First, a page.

> great enough that he does not not agree with them.

For perspective, RMS is picky about lots of words (and I'm not saying
he's wrong necessarily, though I don't agree with everything precisely).
He says we should say "Digital Restrictions Management" rather than
"Digital Rights Management" for example. I agree with him 100% there.
But those are two terms for *exactly* the same thing.

It's like saying whether we say "illegal immigrants" versus
"undocumented immigrants" — the political ramifications are significant,
the meaning matters, but we're 99% of the time talking about the same
immigrants. Maybe it *matters* not to conflate the terms, but it would
be wrong to insist that they refer to substantially different people.

> Additionally, from the link you posted, it seems clear that the OSI has
> held quite different perspectives on open source than it does even now,
> and of course they could change course in the future. For those reasons,
> I agree that the distinction should be kept clear for everyone,
> especially new-comers like myself. I've extolled 'open source' but I
> will likely (after more research) shift to free/libre and speak more
> clearly when discussing OS vs Free/libre. I think all of the real
> enthusiasm in the space (the sustainable enthusiasm) is due to the
> additional philosophies espoused and championed by the free/libre movement.
> 

I'm with you here. I still today see lots of people using "Open Source"
with NO care for the free/libre values. I often have conversations where
I bring up this semantic debate as part of emphasizing that *I* feel the
free/libre issues matter. If people say "free/libre", I know they
understand those values at least somewhat. If they just say "free" I'm
less sure (because of the ambiguity of the term), and if they just say
"open source" I have no idea. Likewise, if they say "FLOSS" I'm not sure
because at some point any term kinda loses its edge when it gets used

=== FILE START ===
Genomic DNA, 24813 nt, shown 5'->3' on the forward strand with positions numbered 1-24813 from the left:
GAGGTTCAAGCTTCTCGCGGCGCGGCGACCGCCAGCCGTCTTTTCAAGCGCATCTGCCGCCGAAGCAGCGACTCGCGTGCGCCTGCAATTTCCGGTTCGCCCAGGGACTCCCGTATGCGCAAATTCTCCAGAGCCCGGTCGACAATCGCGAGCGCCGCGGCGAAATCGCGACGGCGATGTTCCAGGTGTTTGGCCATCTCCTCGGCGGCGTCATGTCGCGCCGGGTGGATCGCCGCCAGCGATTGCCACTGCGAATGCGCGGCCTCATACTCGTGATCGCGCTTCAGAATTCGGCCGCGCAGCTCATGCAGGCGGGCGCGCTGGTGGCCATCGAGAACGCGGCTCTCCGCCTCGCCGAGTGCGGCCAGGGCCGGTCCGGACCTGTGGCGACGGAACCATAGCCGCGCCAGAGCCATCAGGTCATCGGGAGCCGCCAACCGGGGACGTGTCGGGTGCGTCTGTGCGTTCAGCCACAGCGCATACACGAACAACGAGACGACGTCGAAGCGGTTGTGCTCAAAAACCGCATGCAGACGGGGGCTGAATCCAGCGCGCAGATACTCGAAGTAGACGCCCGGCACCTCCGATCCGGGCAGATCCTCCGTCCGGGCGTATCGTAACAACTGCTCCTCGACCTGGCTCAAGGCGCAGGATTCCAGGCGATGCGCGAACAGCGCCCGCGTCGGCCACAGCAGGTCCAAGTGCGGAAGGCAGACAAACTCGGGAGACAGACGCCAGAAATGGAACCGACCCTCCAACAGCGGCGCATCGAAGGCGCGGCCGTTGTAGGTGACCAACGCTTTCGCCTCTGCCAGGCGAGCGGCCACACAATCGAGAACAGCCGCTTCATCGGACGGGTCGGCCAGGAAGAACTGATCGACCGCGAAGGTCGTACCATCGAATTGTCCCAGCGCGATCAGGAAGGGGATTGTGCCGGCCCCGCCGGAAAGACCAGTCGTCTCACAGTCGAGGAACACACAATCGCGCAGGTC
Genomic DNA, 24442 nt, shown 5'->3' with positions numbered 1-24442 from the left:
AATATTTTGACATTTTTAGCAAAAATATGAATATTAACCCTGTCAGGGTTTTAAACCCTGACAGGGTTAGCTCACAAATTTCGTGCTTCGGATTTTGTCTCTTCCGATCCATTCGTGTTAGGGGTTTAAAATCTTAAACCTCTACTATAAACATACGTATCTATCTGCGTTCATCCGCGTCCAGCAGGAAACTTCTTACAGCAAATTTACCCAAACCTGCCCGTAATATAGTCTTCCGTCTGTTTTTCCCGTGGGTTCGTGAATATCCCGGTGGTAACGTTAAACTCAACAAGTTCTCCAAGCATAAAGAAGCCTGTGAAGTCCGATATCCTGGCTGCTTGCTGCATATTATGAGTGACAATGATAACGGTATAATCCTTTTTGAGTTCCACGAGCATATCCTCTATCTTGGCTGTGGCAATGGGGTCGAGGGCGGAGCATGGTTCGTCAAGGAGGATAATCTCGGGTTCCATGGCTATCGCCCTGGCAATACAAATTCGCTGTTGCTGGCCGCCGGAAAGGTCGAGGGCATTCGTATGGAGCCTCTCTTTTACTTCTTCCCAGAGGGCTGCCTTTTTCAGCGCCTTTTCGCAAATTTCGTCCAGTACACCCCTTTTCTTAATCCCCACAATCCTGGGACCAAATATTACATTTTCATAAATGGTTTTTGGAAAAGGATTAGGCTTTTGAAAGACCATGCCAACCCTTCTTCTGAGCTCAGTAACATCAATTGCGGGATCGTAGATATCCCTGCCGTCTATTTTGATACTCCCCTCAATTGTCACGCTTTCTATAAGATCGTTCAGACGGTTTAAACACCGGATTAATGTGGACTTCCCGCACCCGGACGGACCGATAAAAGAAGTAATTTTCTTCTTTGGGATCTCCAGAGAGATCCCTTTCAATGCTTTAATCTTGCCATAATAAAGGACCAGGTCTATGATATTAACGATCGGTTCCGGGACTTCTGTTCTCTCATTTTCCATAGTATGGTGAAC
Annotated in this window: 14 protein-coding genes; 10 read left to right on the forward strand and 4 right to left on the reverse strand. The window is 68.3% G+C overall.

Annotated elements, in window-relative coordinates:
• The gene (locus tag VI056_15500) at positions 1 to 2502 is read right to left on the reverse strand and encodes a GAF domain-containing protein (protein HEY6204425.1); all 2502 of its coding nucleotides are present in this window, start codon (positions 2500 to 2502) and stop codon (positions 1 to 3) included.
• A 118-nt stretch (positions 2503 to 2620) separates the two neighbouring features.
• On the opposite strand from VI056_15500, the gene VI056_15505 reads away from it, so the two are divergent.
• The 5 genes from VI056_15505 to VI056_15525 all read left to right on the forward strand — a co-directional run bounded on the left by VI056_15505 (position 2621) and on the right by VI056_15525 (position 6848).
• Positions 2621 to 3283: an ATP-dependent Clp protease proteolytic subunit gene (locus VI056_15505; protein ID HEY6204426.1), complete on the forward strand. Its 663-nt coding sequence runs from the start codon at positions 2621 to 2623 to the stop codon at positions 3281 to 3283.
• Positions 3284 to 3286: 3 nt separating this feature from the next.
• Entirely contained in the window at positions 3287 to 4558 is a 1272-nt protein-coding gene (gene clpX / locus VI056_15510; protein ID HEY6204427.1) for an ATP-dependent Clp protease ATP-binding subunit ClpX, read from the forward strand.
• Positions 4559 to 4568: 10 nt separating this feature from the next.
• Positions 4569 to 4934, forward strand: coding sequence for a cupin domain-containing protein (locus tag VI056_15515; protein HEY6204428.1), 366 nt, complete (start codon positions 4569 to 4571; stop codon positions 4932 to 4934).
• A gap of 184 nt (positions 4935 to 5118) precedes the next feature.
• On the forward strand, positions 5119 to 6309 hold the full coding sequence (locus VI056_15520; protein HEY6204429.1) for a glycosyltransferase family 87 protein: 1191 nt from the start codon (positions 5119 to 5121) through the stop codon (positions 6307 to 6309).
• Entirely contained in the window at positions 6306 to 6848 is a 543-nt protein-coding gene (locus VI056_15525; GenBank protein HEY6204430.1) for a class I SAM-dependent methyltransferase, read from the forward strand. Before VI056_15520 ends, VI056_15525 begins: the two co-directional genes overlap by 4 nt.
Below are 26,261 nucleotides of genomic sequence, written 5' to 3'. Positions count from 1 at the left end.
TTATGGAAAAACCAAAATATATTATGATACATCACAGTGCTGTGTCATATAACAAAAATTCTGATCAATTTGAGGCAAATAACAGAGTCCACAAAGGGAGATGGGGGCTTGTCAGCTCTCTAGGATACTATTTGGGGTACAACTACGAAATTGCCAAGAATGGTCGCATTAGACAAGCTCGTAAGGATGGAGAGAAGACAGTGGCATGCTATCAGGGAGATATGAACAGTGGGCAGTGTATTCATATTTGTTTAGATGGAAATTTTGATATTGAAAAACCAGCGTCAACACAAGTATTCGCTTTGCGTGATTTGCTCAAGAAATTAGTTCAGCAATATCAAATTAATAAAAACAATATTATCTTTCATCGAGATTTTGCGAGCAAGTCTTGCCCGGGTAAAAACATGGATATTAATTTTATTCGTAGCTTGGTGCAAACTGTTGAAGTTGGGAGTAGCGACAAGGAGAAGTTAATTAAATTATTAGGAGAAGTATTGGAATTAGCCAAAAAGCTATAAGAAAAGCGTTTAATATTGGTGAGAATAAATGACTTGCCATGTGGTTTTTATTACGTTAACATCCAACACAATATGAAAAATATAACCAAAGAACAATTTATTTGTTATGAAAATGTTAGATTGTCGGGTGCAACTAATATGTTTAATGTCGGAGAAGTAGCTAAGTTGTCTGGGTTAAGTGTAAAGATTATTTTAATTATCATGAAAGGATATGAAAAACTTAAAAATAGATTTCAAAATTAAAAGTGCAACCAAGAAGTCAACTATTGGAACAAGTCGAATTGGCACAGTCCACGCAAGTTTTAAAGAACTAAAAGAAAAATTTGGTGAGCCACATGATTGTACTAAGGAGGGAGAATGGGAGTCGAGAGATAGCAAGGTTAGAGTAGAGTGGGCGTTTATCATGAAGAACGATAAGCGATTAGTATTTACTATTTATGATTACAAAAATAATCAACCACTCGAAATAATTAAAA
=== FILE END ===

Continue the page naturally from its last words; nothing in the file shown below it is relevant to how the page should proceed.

enough. The "President" of the U.S. was named that to emphasize nothing
more than *presiding* and intended to be not much honor and nothing like
the power of a King. But because it has power, the term has come to have
a feeling of extreme power and importance.

> Of course, the article you linked also talks about the advantages of the
> open model and community contributions. Those are also great causes to
> champion. I think the free/libre movement includes that though, and goes
> further, so again, the distinction is important.
> 

The free/libre movement *can* emphasize openness, but there are lots of
cases where free/libre software is developed without much transparency
and just sort of thrown-over-the-wall with very little room for
collaboration. But it's NOT that free/libre promotes that, it's just
that "open" promotes the collaboration more explicitly.

> Of course, the movement isn't about dictators or absolute authorities,
> so discussion is healthy. These are the things I've learned from the
> free/libre movement.

>From my view, if we could erase all the uses of "open" and "open source"
and make everyone use only free/libre, that would be fine. But we can't.
And I see all sorts of downsides (including the errors in this thread
that I initially replied to) when people see "open source" and try to
imagine how it is something *entirely* different.

So, "free/libre" actually refers to all licenses that allow the four
freedoms. Nathan here had the error of thinking "free/libre" meant only
GPL-compatible. But a common *wrong* view out there is that "free/libre"
refers *only* to GPL-style copyleft and that even GPL-compatible
permissive licenses don't count. That sort of confusion comes up because
people try to make sense of WHY these different terms are used.

So, whatever term you prefer, it's important that people understand that
it's nearly-all the same software, just like the analogies I mentioned
above about political terms in other cases.